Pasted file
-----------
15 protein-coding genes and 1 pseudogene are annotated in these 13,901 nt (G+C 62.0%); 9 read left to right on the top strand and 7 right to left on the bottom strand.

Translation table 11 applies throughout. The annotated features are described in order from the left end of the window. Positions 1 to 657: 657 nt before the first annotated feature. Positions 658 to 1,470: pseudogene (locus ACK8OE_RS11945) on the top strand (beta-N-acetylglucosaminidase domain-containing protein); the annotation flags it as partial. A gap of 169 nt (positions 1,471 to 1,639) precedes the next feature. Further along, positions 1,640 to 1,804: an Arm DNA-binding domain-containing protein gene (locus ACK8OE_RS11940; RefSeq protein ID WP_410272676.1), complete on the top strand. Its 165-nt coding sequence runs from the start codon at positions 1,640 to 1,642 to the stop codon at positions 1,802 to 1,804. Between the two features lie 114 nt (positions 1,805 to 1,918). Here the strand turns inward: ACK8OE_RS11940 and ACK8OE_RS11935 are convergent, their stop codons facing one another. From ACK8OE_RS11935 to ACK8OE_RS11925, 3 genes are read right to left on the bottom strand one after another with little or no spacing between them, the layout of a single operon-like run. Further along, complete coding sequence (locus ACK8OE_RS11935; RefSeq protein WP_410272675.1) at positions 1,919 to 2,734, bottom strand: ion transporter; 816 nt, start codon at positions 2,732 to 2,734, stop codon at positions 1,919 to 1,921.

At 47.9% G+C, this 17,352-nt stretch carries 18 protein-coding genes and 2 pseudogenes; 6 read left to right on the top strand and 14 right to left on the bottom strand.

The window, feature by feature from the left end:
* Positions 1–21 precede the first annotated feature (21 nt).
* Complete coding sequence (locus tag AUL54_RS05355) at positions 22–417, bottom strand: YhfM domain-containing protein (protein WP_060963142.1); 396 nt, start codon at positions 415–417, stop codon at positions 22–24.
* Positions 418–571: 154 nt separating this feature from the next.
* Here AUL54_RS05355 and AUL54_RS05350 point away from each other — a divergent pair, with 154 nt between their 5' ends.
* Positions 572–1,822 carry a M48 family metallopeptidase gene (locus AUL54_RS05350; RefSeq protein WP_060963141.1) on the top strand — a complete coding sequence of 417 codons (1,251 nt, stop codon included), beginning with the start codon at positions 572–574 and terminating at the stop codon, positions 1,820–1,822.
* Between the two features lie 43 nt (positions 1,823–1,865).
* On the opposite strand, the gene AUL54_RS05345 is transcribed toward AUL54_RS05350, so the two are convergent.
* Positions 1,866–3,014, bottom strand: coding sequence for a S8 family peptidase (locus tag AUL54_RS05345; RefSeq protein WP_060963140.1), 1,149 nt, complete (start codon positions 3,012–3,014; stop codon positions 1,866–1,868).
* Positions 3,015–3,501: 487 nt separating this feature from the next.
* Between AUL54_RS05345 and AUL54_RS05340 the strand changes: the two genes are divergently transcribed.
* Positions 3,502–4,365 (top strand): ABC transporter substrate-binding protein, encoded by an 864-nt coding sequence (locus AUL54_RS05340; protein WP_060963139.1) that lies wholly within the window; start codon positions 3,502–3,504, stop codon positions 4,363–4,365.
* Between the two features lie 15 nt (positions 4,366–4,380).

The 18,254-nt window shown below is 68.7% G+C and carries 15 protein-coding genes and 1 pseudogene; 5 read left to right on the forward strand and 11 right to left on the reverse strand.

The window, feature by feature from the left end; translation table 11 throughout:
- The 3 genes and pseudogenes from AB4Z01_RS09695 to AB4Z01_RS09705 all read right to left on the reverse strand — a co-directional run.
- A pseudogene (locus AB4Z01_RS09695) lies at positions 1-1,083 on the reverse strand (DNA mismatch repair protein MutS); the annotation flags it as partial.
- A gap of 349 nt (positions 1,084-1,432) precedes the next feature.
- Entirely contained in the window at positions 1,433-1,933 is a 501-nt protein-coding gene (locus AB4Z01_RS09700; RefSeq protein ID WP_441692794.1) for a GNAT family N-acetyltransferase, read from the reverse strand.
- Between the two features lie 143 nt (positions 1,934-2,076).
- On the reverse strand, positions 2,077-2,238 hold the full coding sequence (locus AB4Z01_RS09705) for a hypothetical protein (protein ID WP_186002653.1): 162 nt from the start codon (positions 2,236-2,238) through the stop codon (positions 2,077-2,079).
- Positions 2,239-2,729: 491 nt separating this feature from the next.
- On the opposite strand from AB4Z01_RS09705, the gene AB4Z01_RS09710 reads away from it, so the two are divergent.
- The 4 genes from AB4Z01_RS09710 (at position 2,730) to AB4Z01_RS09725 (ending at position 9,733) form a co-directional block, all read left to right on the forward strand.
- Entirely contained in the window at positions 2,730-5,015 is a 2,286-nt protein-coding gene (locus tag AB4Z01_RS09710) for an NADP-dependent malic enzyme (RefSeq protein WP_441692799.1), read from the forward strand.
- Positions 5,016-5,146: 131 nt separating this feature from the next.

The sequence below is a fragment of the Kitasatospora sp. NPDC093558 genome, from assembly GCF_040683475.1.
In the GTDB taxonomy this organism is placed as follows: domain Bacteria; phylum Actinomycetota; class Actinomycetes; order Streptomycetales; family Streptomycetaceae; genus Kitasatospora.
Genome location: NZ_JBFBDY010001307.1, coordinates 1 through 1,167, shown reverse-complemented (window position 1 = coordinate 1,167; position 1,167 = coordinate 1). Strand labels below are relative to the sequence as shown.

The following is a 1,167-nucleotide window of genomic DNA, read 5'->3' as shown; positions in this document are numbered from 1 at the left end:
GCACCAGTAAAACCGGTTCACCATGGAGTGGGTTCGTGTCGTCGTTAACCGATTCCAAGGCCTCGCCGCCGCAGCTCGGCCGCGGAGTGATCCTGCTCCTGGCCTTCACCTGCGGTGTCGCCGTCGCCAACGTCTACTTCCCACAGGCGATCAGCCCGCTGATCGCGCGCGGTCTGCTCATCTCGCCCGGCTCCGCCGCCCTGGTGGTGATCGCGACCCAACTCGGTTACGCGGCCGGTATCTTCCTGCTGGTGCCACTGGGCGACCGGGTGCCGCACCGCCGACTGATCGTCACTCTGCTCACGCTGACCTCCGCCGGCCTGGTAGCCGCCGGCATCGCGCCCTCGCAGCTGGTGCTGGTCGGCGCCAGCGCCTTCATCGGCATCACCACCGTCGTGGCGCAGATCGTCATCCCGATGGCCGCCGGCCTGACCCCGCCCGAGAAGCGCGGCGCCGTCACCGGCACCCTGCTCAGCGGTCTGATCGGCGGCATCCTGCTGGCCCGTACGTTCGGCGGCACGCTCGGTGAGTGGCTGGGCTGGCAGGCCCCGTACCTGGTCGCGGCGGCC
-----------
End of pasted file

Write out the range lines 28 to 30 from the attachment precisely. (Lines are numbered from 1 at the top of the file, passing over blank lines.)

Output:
- Entirely contained in the window at positions 2,730-5,015 is a 2,286-nt protein-coding gene (locus tag AB4Z01_RS09710) for an NADP-dependent malic enzyme (RefSeq protein WP_441692799.1), read from the forward strand.
- Positions 5,016-5,146: 131 nt separating this feature from the next.

The sequence below is a fragment of the Kitasatospora sp. NPDC093558 genome, from assembly GCF_040683475.1.